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Housing policy won't halt bubble - experts

Monday 12 Aug 2013 8:41 a.m.

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Changes to schemes aimed at helping Kiwis buy their first home won't do anything to solve the affordability crisis, according to property experts.

The Government yesterday unveiled changes to the Welcome Home and Kiwisaver schemes it said would help more Kiwis get onto the property ladder.

Notably absent however were any policies aimed at halting the seemingly inexorable rise in property prices – in fact, by increasing demand at the lower end, there are fears the changes could actually push prices higher.

"We are in a bit of a boom – the issue is whether or not it does become a bit more of a bubble," ASB economist Nick Tuffley said on Firstline this morning.

"That does add a bit more on the demand side."

Home Owners and Buyers Association chief executive Roger Levie said it would have a "small impact", but amounted to little more than "tweaking around the edges".

"These amounts of money are not going to… give people access to a market where house prices are increasing greatly, and the access to homes in this sort of cost range are really minimal," he says.

Housing Minister Nick Smith says the latest changes aren't aimed at bringing house prices down – that would only happen with an increase in supply.

"Inevitably people will say it's not as much as they would like, and the Government is not saying this is the primary solution to the housing affordability issues; that rests with the [Auckland] Housing Accord where we are going to build an extra 39,000 homes, the changes that we're making to the RMA to free up land supply and the other initiatives around getting the costs of building materials [down]."

Mr Levie agrees that housing supply is key, but he also thinks the Government needs to look at introducing a capital gains tax.

"We have to think about various ways to provide better access for people getting into the market and controlling the market, and I think the time is coming when serious thought has to be given to serious control factors like a capital gains tax."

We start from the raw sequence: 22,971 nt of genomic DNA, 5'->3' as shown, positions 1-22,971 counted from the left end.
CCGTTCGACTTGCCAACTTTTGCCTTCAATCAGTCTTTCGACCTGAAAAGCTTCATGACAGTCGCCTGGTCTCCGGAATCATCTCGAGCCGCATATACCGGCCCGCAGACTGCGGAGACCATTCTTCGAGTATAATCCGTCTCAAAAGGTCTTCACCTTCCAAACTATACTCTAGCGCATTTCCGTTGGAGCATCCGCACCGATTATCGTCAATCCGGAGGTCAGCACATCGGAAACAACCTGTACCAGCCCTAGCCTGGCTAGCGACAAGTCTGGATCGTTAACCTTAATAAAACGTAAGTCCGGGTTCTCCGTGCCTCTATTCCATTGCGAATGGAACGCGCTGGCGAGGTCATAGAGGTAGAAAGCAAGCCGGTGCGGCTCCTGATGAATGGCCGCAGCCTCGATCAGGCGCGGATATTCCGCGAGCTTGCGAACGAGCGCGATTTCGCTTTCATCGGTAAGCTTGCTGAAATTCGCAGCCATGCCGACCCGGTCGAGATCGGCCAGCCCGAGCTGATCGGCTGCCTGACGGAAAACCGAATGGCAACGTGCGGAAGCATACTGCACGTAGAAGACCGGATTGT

Dr Smith however says people who buy and sell houses for profit are already taxed.

"If you buy and sell properties and make capital gain from that, and you have not lived in those homes, then that is absolutely a taxable income," he says. "The Government has boosted up the amount of funding provided to Inland Revenue to ensure that is enforced."

Mr Levie also backs Labour's moves to block sales to foreigners, saying accusations of anti-Asian xenophobia have been taken "out of context".

"The focus has to be on looking at getting people into houses in New Zealand who want to be in New Zealand, living in New Zealand. We certainly support restrictions that ensure that houses are available to Kiwis.. The premise behind that sort of policy is a good premise – that we want people here in New Zealand [being able to] buy their own homes."

But the one thing Mr Levie, economists, and the Government all agree on is that increasing supply is the best way to create a serious dent in housing prices.

"We consent one house for every seven people the population increases by, in Auckland, and that's not really sustainable," says Mr Tuffley.

"The most important thing we need to do to make housing affordable for Kiwi families is actually to build – increase supply by a whole lot more houses," says Dr Smith.

"We're going backwards every day around supply, so work has to be done in order to bring more lower-cost properties to market," says Mr Levie.

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